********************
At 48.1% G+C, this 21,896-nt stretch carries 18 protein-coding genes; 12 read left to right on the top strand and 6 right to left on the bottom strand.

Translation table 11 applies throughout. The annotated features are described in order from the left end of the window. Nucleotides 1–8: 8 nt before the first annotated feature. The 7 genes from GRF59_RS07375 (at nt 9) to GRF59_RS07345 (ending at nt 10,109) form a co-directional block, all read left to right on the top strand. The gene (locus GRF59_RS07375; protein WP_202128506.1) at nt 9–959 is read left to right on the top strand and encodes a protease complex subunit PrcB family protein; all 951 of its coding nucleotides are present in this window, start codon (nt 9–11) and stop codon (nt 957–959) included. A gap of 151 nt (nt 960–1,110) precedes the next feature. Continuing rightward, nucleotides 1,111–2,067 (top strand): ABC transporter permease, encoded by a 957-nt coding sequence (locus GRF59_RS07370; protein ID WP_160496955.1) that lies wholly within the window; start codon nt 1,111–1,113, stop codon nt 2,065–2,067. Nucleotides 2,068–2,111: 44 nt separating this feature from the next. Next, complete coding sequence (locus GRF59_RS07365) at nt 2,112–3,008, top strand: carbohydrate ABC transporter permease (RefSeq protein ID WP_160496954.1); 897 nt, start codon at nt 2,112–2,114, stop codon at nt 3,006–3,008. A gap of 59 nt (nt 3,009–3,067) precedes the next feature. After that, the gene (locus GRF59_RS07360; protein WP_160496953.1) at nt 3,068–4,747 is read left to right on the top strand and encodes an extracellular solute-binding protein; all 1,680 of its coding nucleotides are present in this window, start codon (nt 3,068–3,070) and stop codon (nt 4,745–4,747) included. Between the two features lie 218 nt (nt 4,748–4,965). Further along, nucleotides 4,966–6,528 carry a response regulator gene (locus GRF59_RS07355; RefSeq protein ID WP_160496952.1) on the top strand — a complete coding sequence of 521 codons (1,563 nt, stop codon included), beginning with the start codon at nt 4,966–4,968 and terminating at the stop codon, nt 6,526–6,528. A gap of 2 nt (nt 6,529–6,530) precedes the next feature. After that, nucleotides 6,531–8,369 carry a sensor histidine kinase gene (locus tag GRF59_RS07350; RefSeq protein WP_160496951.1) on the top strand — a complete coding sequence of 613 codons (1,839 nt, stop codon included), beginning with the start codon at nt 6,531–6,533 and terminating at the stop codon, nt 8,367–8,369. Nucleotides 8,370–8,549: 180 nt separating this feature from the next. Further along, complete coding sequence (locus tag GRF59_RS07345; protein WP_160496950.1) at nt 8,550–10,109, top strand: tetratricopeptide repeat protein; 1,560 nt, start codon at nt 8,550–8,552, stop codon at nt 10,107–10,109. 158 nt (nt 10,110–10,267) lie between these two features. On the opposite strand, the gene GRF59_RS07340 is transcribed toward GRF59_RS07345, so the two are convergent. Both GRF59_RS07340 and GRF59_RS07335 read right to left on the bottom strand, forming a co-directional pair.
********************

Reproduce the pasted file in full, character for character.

At 48.1% G+C, this 21,896-nt stretch carries 18 protein-coding genes; 12 read left to right on the top strand and 6 right to left on the bottom strand.

Translation table 11 applies throughout. The annotated features are described in order from the left end of the window. Nucleotides 1–8: 8 nt before the first annotated feature. The 7 genes from GRF59_RS07375 (at nt 9) to GRF59_RS07345 (ending at nt 10,109) form a co-directional block, all read left to right on the top strand. The gene (locus GRF59_RS07375; protein WP_202128506.1) at nt 9–959 is read left to right on the top strand and encodes a protease complex subunit PrcB family protein; all 951 of its coding nucleotides are present in this window, start codon (nt 9–11) and stop codon (nt 957–959) included. A gap of 151 nt (nt 960–1,110) precedes the next feature. Continuing rightward, nucleotides 1,111–2,067 (top strand): ABC transporter permease, encoded by a 957-nt coding sequence (locus GRF59_RS07370; protein ID WP_160496955.1) that lies wholly within the window; start codon nt 1,111–1,113, stop codon nt 2,065–2,067. Nucleotides 2,068–2,111: 44 nt separating this feature from the next. Next, complete coding sequence (locus GRF59_RS07365) at nt 2,112–3,008, top strand: carbohydrate ABC transporter permease (RefSeq protein ID WP_160496954.1); 897 nt, start codon at nt 2,112–2,114, stop codon at nt 3,006–3,008. A gap of 59 nt (nt 3,009–3,067) precedes the next feature. After that, the gene (locus GRF59_RS07360; protein WP_160496953.1) at nt 3,068–4,747 is read left to right on the top strand and encodes an extracellular solute-binding protein; all 1,680 of its coding nucleotides are present in this window, start codon (nt 3,068–3,070) and stop codon (nt 4,745–4,747) included. Between the two features lie 218 nt (nt 4,748–4,965). Further along, nucleotides 4,966–6,528 carry a response regulator gene (locus GRF59_RS07355; RefSeq protein ID WP_160496952.1) on the top strand — a complete coding sequence of 521 codons (1,563 nt, stop codon included), beginning with the start codon at nt 4,966–4,968 and terminating at the stop codon, nt 6,526–6,528. A gap of 2 nt (nt 6,529–6,530) precedes the next feature. After that, nucleotides 6,531–8,369 carry a sensor histidine kinase gene (locus tag GRF59_RS07350; RefSeq protein WP_160496951.1) on the top strand — a complete coding sequence of 613 codons (1,839 nt, stop codon included), beginning with the start codon at nt 6,531–6,533 and terminating at the stop codon, nt 8,367–8,369. Nucleotides 8,370–8,549: 180 nt separating this feature from the next. Further along, complete coding sequence (locus tag GRF59_RS07345; protein WP_160496950.1) at nt 8,550–10,109, top strand: tetratricopeptide repeat protein; 1,560 nt, start codon at nt 8,550–8,552, stop codon at nt 10,107–10,109. 158 nt (nt 10,110–10,267) lie between these two features. On the opposite strand, the gene GRF59_RS07340 is transcribed toward GRF59_RS07345, so the two are convergent. Both GRF59_RS07340 and GRF59_RS07335 read right to left on the bottom strand, forming a co-directional pair.